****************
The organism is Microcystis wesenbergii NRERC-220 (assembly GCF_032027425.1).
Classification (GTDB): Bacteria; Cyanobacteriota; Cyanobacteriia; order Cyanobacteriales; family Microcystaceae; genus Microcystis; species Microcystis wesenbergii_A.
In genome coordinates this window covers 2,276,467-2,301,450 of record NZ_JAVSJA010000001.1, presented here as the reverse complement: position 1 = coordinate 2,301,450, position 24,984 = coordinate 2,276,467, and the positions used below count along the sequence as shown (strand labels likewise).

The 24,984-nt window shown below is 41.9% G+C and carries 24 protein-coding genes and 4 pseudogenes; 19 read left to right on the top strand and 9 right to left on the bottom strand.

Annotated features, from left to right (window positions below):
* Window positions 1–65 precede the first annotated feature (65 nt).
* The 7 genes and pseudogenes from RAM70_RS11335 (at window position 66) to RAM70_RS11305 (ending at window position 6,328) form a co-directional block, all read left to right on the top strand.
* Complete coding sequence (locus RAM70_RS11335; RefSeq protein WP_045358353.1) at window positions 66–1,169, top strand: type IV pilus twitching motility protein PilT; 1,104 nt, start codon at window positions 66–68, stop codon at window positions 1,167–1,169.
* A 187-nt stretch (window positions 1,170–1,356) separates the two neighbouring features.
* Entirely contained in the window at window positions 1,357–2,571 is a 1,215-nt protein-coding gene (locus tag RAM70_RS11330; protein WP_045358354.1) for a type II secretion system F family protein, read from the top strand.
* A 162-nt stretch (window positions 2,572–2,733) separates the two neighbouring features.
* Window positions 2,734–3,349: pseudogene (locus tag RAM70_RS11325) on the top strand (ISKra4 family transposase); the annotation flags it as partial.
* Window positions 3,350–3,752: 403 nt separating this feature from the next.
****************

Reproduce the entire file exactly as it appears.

The organism is Microcystis wesenbergii NRERC-220 (assembly GCF_032027425.1).
Classification (GTDB): Bacteria; Cyanobacteriota; Cyanobacteriia; order Cyanobacteriales; family Microcystaceae; genus Microcystis; species Microcystis wesenbergii_A.
In genome coordinates this window covers 2,276,467-2,301,450 of record NZ_JAVSJA010000001.1, presented here as the reverse complement: position 1 = coordinate 2,301,450, position 24,984 = coordinate 2,276,467, and the positions used below count along the sequence as shown (strand labels likewise).

The 24,984-nt window shown below is 41.9% G+C and carries 24 protein-coding genes and 4 pseudogenes; 19 read left to right on the top strand and 9 right to left on the bottom strand.

Annotated features, from left to right (window positions below):
* Window positions 1–65 precede the first annotated feature (65 nt).
* The 7 genes and pseudogenes from RAM70_RS11335 (at window position 66) to RAM70_RS11305 (ending at window position 6,328) form a co-directional block, all read left to right on the top strand.
* Complete coding sequence (locus RAM70_RS11335; RefSeq protein WP_045358353.1) at window positions 66–1,169, top strand: type IV pilus twitching motility protein PilT; 1,104 nt, start codon at window positions 66–68, stop codon at window positions 1,167–1,169.
* A 187-nt stretch (window positions 1,170–1,356) separates the two neighbouring features.
* Entirely contained in the window at window positions 1,357–2,571 is a 1,215-nt protein-coding gene (locus tag RAM70_RS11330; protein WP_045358354.1) for a type II secretion system F family protein, read from the top strand.
* A 162-nt stretch (window positions 2,572–2,733) separates the two neighbouring features.
* Window positions 2,734–3,349: pseudogene (locus tag RAM70_RS11325) on the top strand (ISKra4 family transposase); the annotation flags it as partial.
* Window positions 3,350–3,752: 403 nt separating this feature from the next.